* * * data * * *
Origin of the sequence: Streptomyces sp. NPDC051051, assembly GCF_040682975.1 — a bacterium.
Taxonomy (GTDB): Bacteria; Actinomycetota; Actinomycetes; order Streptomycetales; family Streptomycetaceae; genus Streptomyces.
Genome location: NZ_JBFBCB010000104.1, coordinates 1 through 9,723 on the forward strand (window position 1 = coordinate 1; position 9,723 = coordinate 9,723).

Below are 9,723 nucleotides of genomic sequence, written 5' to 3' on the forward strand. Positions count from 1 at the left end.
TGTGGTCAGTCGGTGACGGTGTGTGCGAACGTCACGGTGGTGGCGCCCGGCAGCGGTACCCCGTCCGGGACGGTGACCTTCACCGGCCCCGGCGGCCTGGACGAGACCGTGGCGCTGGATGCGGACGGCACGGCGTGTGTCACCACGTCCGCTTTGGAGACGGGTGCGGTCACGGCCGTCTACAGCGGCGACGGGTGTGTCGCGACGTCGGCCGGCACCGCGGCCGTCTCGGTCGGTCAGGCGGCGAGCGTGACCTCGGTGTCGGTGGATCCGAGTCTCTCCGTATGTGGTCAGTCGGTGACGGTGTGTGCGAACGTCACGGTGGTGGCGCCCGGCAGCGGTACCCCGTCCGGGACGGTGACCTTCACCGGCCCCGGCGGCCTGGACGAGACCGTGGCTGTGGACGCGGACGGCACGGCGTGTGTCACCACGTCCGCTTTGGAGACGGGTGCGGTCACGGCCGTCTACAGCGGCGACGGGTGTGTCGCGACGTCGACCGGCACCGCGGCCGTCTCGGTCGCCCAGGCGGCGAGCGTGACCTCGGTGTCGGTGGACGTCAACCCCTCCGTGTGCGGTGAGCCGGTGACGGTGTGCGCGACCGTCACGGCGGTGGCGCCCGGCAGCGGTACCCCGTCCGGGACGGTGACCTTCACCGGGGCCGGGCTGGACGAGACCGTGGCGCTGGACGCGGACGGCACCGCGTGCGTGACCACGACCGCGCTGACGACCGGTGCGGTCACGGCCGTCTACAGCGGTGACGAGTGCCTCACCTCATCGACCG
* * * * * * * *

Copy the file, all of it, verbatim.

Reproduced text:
Origin of the sequence: Streptomyces sp. NPDC051051, assembly GCF_040682975.1 — a bacterium.
Taxonomy (GTDB): Bacteria; Actinomycetota; Actinomycetes; order Streptomycetales; family Streptomycetaceae; genus Streptomyces.
Genome location: NZ_JBFBCB010000104.1, coordinates 1 through 9,723 on the forward strand (window position 1 = coordinate 1; position 9,723 = coordinate 9,723).

Below are 9,723 nucleotides of genomic sequence, written 5' to 3' on the forward strand. Positions count from 1 at the left end.
TGTGGTCAGTCGGTGACGGTGTGTGCGAACGTCACGGTGGTGGCGCCCGGCAGCGGTACCCCGTCCGGGACGGTGACCTTCACCGGCCCCGGCGGCCTGGACGAGACCGTGGCGCTGGATGCGGACGGCACGGCGTGTGTCACCACGTCCGCTTTGGAGACGGGTGCGGTCACGGCCGTCTACAGCGGCGACGGGTGTGTCGCGACGTCGGCCGGCACCGCGGCCGTCTCGGTCGGTCAGGCGGCGAGCGTGACCTCGGTGTCGGTGGATCCGAGTCTCTCCGTATGTGGTCAGTCGGTGACGGTGTGTGCGAACGTCACGGTGGTGGCGCCCGGCAGCGGTACCCCGTCCGGGACGGTGACCTTCACCGGCCCCGGCGGCCTGGACGAGACCGTGGCTGTGGACGCGGACGGCACGGCGTGTGTCACCACGTCCGCTTTGGAGACGGGTGCGGTCACGGCCGTCTACAGCGGCGACGGGTGTGTCGCGACGTCGACCGGCACCGCGGCCGTCTCGGTCGCCCAGGCGGCGAGCGTGACCTCGGTGTCGGTGGACGTCAACCCCTCCGTGTGCGGTGAGCCGGTGACGGTGTGCGCGACCGTCACGGCGGTGGCGCCCGGCAGCGGTACCCCGTCCGGGACGGTGACCTTCACCGGGGCCGGGCTGGACGAGACCGTGGCGCTGGACGCGGACGGCACCGCGTGCGTGACCACGACCGCGCTGACGACCGGTGCGGTCACGGCCGTCTACAGCGGTGACGAGTGCCTCACCTCATCGACCG